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Efficacy of chloroquine, amodiaquine and sulphadoxine-pyrimethamine for the treatment of uncomplicated falciparum malaria: revisiting molecular markers in an area of emerging AQ and SP resistance in Mali.

Tekete M, Djimde AA, Beavogui AH, Maiga H, Sagara I, Fofana B, Ouologuem D, Dama S, Kone A, Dembele D, Wele M, Dicko A, Doumbo OK - Malar. J. (2009)

Bottom Line: Amodiaquine was the most effective on fever.No infection with dhps 540E was found.The study demonstrated that sulphadoxine-pyrimethamine and amodiaquine were appropriate partner drugs that could be associated with artemisinin derivatives in an artemisinin-based combination therapy.

View Article: PubMed Central - HTML - PubMed

Affiliation: Department of Epidemiology of Parasitic Diseases, Faculty of Medicine, Malaria Research and Training Center, Bamako, Mali. mtekete@mrtcbko.org

ABSTRACT

Background: To update the National Malaria Control Programme of Mali on the efficacy of chloroquine, amodiaquine and sulphadoxine-pyrimethamine in the treatment of uncomplicated falciparum malaria.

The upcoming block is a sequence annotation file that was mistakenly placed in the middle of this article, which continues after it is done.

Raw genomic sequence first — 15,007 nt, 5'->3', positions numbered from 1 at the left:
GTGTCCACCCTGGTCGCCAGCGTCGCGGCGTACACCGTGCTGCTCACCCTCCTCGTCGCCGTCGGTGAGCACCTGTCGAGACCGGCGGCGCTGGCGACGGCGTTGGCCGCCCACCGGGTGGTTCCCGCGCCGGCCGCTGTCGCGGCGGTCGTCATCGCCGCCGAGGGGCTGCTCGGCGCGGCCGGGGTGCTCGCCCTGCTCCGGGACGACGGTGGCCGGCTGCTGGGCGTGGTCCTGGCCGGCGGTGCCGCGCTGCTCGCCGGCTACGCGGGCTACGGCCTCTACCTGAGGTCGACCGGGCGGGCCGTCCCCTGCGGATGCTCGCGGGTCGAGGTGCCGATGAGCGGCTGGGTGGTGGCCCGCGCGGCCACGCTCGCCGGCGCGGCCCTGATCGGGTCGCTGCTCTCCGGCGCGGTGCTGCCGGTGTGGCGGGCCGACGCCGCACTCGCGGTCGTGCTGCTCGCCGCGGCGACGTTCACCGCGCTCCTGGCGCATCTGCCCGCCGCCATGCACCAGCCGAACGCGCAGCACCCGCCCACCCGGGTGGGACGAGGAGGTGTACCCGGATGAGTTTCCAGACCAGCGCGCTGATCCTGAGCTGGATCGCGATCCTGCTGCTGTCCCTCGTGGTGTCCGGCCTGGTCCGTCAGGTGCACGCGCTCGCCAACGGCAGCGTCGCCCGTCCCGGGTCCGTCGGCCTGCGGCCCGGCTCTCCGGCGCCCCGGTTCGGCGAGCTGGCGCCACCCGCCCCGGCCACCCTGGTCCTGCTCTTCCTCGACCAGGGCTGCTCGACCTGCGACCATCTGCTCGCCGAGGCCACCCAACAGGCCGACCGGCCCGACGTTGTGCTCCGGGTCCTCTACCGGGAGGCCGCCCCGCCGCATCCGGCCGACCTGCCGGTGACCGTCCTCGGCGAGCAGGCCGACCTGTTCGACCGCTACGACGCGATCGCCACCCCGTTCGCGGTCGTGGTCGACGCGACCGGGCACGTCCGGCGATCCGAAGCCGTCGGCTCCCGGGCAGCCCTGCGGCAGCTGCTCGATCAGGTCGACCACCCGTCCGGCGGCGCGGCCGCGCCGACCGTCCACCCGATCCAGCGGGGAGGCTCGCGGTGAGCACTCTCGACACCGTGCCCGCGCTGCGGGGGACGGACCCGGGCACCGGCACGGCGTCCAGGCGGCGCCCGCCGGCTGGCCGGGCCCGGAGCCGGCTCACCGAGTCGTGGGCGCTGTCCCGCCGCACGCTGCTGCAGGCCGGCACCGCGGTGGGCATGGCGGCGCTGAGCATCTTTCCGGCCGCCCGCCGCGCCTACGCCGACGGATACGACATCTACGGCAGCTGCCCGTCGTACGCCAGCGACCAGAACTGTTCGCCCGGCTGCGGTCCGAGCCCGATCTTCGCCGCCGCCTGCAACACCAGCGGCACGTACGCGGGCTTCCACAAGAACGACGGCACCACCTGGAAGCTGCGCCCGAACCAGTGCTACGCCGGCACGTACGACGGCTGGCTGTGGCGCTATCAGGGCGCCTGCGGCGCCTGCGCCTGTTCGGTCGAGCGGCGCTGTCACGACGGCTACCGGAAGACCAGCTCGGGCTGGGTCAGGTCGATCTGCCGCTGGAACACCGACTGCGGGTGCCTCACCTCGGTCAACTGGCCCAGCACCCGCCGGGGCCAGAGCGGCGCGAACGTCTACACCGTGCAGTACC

Methods: During the malaria transmission seasons of 2002 and 2003, 455 children--between six and 59 months of age, with uncomplicated malaria in Kolle, Mali, were randomly assigned to one of three treatment arms. In vivo outcomes were assessed using WHO standard protocols. Genotyping of msp1, msp2 and CA1 polymorphisms were used to distinguish reinfection from recrudescent parasites (molecular correction).

Results: Day 28 adequate clinical and parasitological responses (ACPR) were 14.1%, 62.3% and 88.9% in 2002 and 18.2%, 60% and 85.2% in 2003 for chloroquine, amodiaquine and sulphadoxine-pyrimethamine, respectively. After molecular correction, ACPRs (cACPR) were 63.2%, 88.5% and 98.0% in 2002 and 75.5%, 85.2% and 96.6% in 2003 for CQ, AQ and SP, respectively. Amodiaquine was the most effective on fever. Amodiaquine therapy selected molecular markers for chloroquine resistance, while in the sulphadoxine-pyrimethamine arm the level of dhfr triple mutant and dhfr/dhps quadruple mutant increased from 31.5% and 3.8% in 2002 to 42.9% and 8.9% in 2003, respectively. No infection with dhps 540E was found.